Trofimov attempts to provide insight into how “the human race progresses” in this passage. Here he points out the failure of intellectuals to actually do anything of value. By saying that they use “thou” and “thee,” Trofimov makes a distinct point that is present in Russian grammar, but not so much in English. These forms represent archaic English pronouns used to address someone with familiarity. When these were in use, they contrasted with “you,” which was used to address multiple people or show respect to someone of a higher status. In Russian today, as in many languages around the world, the distinction remains. Trofimov is therefore saying that these “so-called” intellectuals will use familiar terms with their servants, but they will not truly treat them as equals.
"Talking to the waiters about decadents!..." See in text (Act II)
When used as a noun, “decadent” can refer to someone of unrefined or degraded taste and behavior. In the original Russian, Madame Ranevsky admonishes Gaev in the line by stating that he is talking about sexual things with the waiters—something that polite society would have viewed as very inappropriate.
"salto mortale..." See in text (Act II)
This Italian expression refers to a dangerous jump (salto, meaning “jump” or “leap”) that could result in a lethal outcome (mortale, meaning “deadly”). Since Charlotta performed this feat with her family when they would “go round fairs,” it’s possible that she and her family performed in a kind of circus troupe.
"shrine..." See in text (Act II)
The original Russian word Chekhov used here is часовенка, which translates to something more like a small chapel. Since a “shrine” can suggest something much smaller, readers should know that the scene takes place in a field where an old chapel and graveyard are located.
"Decayed gentleman!..." See in text (Act III)
In the original Russian, Varya exclaims “Облезлый барин!” The adjective “облезлый” can translate to the English adjective “shabby.” In this line, Varya calls Trofimov a shabby (or decayed) gentleman to refer to his actions as contemptible or dishonorable. Since Varya knows of the family’s financial troubles, she is angry that the musicians have been hired because there is barely enough money to be spent on such things.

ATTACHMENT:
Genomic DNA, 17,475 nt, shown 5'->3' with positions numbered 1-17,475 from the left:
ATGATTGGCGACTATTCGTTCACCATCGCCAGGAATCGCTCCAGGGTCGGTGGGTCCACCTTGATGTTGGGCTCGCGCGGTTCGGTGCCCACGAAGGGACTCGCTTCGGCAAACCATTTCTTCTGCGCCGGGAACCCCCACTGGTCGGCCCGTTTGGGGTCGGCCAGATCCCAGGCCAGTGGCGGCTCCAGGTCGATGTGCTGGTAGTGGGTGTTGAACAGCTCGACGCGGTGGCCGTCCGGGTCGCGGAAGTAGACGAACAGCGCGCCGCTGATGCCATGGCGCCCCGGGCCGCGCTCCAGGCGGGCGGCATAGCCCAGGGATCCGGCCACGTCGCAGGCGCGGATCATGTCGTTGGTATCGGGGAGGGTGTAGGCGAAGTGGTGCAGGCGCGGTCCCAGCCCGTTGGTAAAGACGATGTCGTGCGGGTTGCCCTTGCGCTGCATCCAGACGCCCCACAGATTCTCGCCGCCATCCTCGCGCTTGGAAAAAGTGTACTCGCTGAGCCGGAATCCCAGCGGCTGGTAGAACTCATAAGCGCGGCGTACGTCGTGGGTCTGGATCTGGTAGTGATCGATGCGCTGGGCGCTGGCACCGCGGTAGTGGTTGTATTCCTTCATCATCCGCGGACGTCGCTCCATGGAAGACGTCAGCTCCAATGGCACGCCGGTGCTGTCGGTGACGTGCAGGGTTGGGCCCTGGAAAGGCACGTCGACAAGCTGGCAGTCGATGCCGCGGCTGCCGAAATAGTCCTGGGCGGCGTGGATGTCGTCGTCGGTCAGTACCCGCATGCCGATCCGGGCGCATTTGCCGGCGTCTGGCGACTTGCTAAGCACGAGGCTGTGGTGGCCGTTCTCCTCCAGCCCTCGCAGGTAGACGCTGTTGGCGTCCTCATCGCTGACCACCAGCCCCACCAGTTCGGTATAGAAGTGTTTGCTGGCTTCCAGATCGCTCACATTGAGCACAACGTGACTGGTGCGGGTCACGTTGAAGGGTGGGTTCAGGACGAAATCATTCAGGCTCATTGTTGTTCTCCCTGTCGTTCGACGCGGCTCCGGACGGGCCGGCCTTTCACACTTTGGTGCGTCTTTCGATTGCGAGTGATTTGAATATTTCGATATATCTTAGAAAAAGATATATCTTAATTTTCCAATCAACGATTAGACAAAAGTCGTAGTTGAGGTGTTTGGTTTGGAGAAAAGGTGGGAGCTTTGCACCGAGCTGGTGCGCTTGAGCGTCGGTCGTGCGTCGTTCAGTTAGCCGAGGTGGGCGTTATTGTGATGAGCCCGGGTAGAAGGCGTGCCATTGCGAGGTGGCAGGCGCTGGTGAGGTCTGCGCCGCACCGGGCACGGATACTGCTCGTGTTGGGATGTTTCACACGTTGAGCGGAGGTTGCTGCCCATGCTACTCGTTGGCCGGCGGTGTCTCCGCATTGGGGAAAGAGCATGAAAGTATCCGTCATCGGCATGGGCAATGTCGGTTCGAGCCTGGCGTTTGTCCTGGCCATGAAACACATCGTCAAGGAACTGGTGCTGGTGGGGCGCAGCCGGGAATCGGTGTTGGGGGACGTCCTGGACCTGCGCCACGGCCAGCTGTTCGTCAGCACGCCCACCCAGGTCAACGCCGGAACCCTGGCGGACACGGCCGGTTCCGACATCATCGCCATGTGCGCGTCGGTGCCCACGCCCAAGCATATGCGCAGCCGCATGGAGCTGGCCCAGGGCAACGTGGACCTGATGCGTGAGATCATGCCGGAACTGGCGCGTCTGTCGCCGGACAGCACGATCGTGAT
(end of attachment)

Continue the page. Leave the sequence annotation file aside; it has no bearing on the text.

" demi-saison overcoat..." See in text (Act III)
This is a light coat worn in the warmer spring/fall months, designed more for fashion than for warmth or practicality.
"Guter Mensch aber schlechter Musikant...." See in text (Act III)
From the German, this line roughly translates to “a good man, but a bad musician.” This line shows Charlotta’s rejecting the advances of Pishchin, who seems impressed by her talents for card-tricks and ventriloquism.
"Ein, zwei, drei! ..." See in text (Act III)
These words mean “One, two, three!” in German. Charlotta counts while performing a card-trick for Pischin.
""Grand rond, balancez:" and "Les cavaliers à genou et remerciez vos dames!" ..." See in text (Act III)
Two French lines are used here: “Grand rond, balancez” translates to “the great ring dance, get set”; “Les cavaliers à genou et remerciez vos dames!” translates to “Gentlemen, on your knees and thank your ladies.”
""Promenade a une paire!" ..." See in text (Act III)
This French expression translates to “walk as a pair.” In this context, however, it is more likely to mean to enter and dance with your partner. Following Pischin’s instructions, the couples begin to enter the reception-room.
"In the drawing-room the grand rond is being danced...." See in text (Act III)
The grand rond (or ronde) is a couples dance performed in a large circle. Chekov borrows from French when using dance terminology. By beginning the third act with a large spectacle, Chekov deliberately begins to build energy and tension towards the impending climax of the play.